New Goals for Carbon Neutrality Inform Choice for Olympics Locations

Guidelines could spur more rapid transition to clean energy in host locales

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New Goals for Carbon Neutrality Inform Choice for Olympics Locations
Los Angeles last hosted the Summer Olympic Games in 1984. The Games will return to the city in 2028, and officials there have committed to cutting greenhouse gas emissions, per new International Olympic Committee guidelines.
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Cities hoping to host future Olympic Games are finding a new element in that competitive process, one that will benefit not only the locations themselves and participating athletes but also people and the planet. Under new guidance from the International Olympic Committee (IOC), host cities must show how they will help meet IOC greenhouse gas emission reduction targets of 30% by 2024 and 50% by 2030—by, for example, sourcing renewable energy for facilities or using electric vehicles for transportation around the Olympic village and between venues. Achieving those carbon emission reduction goals can also catalyze a transition to clean energy for prospective hosts.

To show the IOC that they’re serious, cities bidding to host the Games must make investments years in advance. The good news is that these investments will pay off over the long term regardless of whether a city’s bid is successful. Experts say dramatic reductions in emissions and scaled-up clean energy deployment are needed worldwide to avoid the catastrophic effects of climate change. Investments in more sustainable transportation such as the increased use of electric vehicles and more expansive public transportation systems would yield long-term improvements in air quality and emissions reductions.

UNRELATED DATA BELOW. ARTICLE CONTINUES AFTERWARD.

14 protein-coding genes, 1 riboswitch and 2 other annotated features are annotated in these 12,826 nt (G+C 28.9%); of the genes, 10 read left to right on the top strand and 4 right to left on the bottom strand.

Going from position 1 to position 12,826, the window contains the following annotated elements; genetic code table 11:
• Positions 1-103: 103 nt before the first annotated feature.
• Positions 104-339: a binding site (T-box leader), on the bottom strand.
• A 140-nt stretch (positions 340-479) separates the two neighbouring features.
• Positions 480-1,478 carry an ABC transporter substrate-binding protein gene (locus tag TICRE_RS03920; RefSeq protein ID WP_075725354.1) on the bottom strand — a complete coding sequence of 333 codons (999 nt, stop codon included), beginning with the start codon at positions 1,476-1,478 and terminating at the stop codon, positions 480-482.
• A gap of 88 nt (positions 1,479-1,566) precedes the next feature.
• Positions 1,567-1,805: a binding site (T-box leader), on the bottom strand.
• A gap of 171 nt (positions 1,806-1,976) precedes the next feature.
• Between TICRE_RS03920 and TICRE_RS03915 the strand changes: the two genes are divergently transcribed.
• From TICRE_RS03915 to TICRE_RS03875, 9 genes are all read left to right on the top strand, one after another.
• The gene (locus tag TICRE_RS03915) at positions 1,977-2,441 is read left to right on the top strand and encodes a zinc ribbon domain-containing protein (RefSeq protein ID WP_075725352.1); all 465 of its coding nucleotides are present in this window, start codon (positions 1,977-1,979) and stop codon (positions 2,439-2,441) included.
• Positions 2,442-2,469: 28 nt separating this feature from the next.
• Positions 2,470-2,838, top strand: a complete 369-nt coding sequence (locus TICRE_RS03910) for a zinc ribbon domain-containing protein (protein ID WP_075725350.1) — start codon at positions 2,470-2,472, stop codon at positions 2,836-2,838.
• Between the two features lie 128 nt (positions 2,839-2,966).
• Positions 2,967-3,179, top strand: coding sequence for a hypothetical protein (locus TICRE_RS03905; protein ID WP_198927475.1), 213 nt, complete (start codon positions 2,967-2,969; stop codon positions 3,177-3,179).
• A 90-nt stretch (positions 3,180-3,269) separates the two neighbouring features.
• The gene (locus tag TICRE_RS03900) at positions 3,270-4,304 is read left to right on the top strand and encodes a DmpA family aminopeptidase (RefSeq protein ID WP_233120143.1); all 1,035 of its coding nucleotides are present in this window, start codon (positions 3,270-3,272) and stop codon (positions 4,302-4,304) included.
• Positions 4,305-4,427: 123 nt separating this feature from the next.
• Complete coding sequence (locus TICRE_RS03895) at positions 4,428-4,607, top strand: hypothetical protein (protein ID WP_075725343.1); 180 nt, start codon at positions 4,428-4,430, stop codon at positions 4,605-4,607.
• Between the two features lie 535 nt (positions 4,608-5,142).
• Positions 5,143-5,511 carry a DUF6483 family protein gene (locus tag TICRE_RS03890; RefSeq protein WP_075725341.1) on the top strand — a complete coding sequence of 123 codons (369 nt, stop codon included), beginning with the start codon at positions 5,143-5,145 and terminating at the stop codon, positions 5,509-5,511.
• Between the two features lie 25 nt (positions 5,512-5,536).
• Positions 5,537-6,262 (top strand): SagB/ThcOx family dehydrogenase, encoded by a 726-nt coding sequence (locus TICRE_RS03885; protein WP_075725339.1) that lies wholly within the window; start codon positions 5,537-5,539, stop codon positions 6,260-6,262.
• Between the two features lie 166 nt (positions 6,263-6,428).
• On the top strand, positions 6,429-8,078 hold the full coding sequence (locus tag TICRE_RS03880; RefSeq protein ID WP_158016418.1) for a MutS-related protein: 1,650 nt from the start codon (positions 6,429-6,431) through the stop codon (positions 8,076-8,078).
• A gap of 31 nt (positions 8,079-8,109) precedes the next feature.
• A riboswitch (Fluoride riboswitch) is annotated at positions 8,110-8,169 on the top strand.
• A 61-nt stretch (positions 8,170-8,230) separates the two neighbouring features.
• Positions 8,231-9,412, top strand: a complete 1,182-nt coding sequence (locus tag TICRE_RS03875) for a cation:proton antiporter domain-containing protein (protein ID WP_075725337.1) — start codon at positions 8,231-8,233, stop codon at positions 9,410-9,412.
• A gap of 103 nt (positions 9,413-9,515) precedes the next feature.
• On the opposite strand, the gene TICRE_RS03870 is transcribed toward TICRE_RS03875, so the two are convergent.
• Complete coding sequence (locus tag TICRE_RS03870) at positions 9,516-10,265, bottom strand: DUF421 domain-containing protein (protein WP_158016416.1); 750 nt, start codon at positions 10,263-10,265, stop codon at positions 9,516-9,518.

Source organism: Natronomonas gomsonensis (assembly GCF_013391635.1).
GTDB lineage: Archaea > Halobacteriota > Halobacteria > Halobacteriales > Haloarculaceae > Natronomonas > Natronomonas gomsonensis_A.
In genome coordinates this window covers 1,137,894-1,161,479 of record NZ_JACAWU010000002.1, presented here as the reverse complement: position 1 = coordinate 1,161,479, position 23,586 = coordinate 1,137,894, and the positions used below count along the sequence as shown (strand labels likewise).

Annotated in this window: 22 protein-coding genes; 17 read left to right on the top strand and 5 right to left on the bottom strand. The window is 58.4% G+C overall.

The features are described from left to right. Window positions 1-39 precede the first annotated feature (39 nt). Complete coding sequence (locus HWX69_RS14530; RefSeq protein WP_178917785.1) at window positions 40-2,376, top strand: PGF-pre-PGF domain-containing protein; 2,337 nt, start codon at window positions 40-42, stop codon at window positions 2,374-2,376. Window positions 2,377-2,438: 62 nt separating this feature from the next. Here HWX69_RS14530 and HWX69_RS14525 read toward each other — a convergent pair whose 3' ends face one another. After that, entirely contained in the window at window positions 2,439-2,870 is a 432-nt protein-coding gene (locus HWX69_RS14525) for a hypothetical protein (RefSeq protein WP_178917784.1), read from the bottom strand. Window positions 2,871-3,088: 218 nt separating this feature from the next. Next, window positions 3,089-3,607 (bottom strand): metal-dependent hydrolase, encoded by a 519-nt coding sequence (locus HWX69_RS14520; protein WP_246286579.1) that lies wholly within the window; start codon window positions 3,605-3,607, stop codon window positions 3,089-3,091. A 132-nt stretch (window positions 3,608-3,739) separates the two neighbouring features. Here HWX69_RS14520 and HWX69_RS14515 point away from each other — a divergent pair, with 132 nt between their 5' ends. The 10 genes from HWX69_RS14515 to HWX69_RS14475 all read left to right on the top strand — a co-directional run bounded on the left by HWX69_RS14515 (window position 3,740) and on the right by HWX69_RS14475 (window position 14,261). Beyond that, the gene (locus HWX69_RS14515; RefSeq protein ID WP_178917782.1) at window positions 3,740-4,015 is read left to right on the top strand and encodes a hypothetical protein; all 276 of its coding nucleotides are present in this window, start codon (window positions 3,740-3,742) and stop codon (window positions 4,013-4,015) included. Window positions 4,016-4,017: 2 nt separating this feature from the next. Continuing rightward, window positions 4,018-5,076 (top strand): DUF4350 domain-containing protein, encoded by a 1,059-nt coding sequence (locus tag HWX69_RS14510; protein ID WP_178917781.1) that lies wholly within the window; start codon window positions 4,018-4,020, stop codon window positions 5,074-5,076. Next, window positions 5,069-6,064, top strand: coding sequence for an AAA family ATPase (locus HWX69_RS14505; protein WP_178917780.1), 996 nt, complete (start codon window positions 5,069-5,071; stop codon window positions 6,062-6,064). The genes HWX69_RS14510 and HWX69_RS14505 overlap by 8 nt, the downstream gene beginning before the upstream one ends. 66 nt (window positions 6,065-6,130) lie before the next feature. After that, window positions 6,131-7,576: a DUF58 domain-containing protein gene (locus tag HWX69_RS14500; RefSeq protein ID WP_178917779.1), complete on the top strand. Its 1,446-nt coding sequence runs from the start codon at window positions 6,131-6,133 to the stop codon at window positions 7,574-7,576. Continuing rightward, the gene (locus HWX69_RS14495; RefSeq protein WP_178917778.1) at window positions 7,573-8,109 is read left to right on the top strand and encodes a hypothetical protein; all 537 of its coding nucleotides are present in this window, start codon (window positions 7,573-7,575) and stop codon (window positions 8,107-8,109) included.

Officials in Paris and Los Angeles, which will host the 2024 and 2028 Summer Games respectively, are already deep into preparations for energy-efficient and emissions-minimizing events. And the new requirements are motivating prospective hosts of future Games to be proactive about reducing carbon emissions.

The Olympic Rings with the Eiffel Tower in the background in celebration of Paris’ winning bid to host the 2024 Summer Games.
Summer Olympics 2024 host Paris is hoping to hold a Games that offsets more carbon than it emits. Tokyo already achieved that milestone with the 2020 Summer Games, which were postponed to 2021 because of the COVID-19 pandemic, but the pandemic-induced no-spectator rule played a significant role in the achievement.
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Paris, for example, will use only existing or temporary venues for 95% of next year’s Olympic events, a move officials say will help avoid construction of new facilities and the associated environmental and emissions impacts. This, in addition to measures such as using 100% renewable energy, sustainable food sourcing, environmentally friendly public transportation options for spectators, and more, is projected to ultimately result in an estimated carbon footprint of just 1.5 million tons CO2 emissions, a significant reduction from the 3.3 million tons emitted at the London Games in 2012.

A large white light rail train moving through Salt Lake City.
One of the most notable long-term benefits of Salt Lake City’s infrastructure investments in anticipation of the 2002 Winter Olympics was their light rail system, which continues to offer convenient, reliable, and electric-powered transportation.